|Publication number||US7894834 B1|
|Application number||US 11/501,284|
|Publication date||Feb 22, 2011|
|Filing date||Aug 8, 2006|
|Priority date||Aug 8, 2006|
|Publication number||11501284, 501284, US 7894834 B1, US 7894834B1, US-B1-7894834, US7894834 B1, US7894834B1|
|Inventors||Baoquan Zhang, Geoff S. Martin, Jay S. Harmon|
|Original Assignee||Sprint Spectrum L.P.|
|Export Citation||BiBTeX, EndNote, RefMan|
|Patent Citations (29), Non-Patent Citations (4), Referenced by (8), Classifications (22), Legal Events (2)|
|External Links: USPTO, USPTO Assignment, Espacenet|
The invention relates to providing “ringback” media, e.g., tones, music, speech or other media, to a caller's phone. Ringback is the ringing or other sound that a caller hears while waiting for the called party to answer the phone. As one example, the invention relates to systems and methods for facilitating multiple ringback content providers to inter-work with a ringback media system. The methods of this disclosure are also applicable to providers of other types of media content and allow such providers to inter-work with a media serving system.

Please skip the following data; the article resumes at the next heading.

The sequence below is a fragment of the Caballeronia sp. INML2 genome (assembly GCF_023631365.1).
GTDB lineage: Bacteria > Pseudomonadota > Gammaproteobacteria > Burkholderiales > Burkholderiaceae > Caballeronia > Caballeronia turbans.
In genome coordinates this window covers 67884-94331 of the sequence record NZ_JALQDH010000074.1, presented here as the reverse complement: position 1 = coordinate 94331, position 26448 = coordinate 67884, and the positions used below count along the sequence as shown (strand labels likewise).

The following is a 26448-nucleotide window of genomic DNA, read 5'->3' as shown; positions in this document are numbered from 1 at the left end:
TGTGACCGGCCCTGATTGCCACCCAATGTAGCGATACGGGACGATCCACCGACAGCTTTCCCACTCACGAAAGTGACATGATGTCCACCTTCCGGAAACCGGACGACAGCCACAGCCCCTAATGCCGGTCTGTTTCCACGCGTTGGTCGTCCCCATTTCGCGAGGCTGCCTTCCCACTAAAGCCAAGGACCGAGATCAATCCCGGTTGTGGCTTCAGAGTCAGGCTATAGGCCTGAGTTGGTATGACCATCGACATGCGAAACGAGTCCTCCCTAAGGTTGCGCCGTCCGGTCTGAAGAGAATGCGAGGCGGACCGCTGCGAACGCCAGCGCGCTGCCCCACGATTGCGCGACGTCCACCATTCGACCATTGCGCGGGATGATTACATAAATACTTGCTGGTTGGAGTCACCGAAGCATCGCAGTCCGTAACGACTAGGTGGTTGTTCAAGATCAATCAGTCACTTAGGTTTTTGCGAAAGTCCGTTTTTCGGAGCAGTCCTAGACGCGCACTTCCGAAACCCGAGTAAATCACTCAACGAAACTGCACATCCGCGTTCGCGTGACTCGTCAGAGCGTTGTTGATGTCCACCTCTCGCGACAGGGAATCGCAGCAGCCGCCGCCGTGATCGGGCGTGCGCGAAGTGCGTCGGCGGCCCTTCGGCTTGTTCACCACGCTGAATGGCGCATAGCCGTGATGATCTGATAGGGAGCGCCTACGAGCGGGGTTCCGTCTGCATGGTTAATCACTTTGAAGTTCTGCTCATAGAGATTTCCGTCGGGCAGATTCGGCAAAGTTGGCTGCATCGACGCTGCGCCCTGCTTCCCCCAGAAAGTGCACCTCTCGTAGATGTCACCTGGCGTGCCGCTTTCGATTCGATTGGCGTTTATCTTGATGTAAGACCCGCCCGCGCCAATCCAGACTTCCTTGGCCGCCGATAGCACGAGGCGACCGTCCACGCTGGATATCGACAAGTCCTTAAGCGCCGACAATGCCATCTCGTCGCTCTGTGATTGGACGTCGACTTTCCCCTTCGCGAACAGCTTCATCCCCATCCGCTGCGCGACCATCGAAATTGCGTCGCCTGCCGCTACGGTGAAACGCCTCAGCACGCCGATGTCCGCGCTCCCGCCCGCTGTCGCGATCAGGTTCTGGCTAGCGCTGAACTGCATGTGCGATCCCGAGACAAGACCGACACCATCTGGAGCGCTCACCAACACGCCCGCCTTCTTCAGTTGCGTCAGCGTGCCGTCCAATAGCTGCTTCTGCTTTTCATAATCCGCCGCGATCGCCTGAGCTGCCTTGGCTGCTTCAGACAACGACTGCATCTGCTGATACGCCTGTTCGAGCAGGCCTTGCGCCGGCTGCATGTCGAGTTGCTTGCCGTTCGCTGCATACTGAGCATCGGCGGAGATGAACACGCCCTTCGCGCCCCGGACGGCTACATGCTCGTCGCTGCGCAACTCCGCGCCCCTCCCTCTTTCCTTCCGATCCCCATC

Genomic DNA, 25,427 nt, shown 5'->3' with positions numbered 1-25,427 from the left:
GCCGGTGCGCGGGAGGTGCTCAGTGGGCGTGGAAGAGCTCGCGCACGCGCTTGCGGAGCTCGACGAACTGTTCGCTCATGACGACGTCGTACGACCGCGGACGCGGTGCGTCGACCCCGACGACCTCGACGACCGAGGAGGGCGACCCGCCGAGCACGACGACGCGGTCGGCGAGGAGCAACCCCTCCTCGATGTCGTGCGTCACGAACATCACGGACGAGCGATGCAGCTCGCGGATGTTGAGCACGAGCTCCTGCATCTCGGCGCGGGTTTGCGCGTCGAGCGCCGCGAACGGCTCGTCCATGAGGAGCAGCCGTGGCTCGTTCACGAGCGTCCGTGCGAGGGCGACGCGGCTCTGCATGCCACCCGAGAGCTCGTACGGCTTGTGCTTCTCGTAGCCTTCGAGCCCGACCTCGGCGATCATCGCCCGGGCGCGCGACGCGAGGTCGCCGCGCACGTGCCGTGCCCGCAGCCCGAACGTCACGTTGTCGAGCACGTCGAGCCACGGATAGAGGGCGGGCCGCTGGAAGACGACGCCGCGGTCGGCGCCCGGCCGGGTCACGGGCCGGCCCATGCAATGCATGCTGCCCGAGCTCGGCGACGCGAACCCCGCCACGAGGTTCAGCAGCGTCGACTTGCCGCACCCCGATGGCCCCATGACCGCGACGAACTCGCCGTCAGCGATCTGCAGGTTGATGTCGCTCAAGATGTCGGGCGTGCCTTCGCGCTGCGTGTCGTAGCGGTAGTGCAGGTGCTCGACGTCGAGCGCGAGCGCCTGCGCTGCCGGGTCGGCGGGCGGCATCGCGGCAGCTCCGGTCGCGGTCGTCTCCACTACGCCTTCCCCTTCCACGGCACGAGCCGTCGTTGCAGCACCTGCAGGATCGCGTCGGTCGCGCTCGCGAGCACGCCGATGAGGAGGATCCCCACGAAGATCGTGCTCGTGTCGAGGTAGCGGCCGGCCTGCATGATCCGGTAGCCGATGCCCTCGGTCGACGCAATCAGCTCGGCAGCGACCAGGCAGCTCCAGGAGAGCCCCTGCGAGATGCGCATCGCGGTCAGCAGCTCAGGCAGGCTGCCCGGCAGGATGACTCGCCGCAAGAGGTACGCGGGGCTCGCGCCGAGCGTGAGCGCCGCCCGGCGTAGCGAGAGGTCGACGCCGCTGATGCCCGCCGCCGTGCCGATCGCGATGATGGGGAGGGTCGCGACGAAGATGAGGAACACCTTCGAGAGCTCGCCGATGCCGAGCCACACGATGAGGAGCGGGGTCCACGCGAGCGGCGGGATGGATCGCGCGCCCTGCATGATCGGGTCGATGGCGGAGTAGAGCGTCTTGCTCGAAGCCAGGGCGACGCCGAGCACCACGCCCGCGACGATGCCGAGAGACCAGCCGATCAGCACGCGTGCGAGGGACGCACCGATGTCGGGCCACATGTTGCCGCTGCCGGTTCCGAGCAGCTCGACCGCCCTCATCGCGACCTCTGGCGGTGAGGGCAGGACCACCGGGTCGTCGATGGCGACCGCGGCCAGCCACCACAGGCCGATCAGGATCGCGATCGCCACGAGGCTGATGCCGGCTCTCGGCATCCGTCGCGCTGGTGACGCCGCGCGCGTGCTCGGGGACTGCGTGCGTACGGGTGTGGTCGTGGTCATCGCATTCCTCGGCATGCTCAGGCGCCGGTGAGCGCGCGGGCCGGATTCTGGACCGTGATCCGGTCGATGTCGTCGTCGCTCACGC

B. Related Art
In traditional phone systems, a switch in telephone network plays a ringback tone in the form of call tones to the calling party. The switch may be at caller's end of the call or at the called party's end of the call. The provision of call tones to a calling party is sometimes referred to in the art as “call tones service.”
In this respect, call tones service is different from some other services, such as customized ringers, screensavers, games and applications etc. In these other types of services, the end device (typically a mobile device which includes telephone functionality) downloads a specific type of media/information, and then runs it from the end device. For example, for ringers, the mobile device downloads the particular ringer media from a network based server, and then the user can use the ringer by assigning it to callers or call types.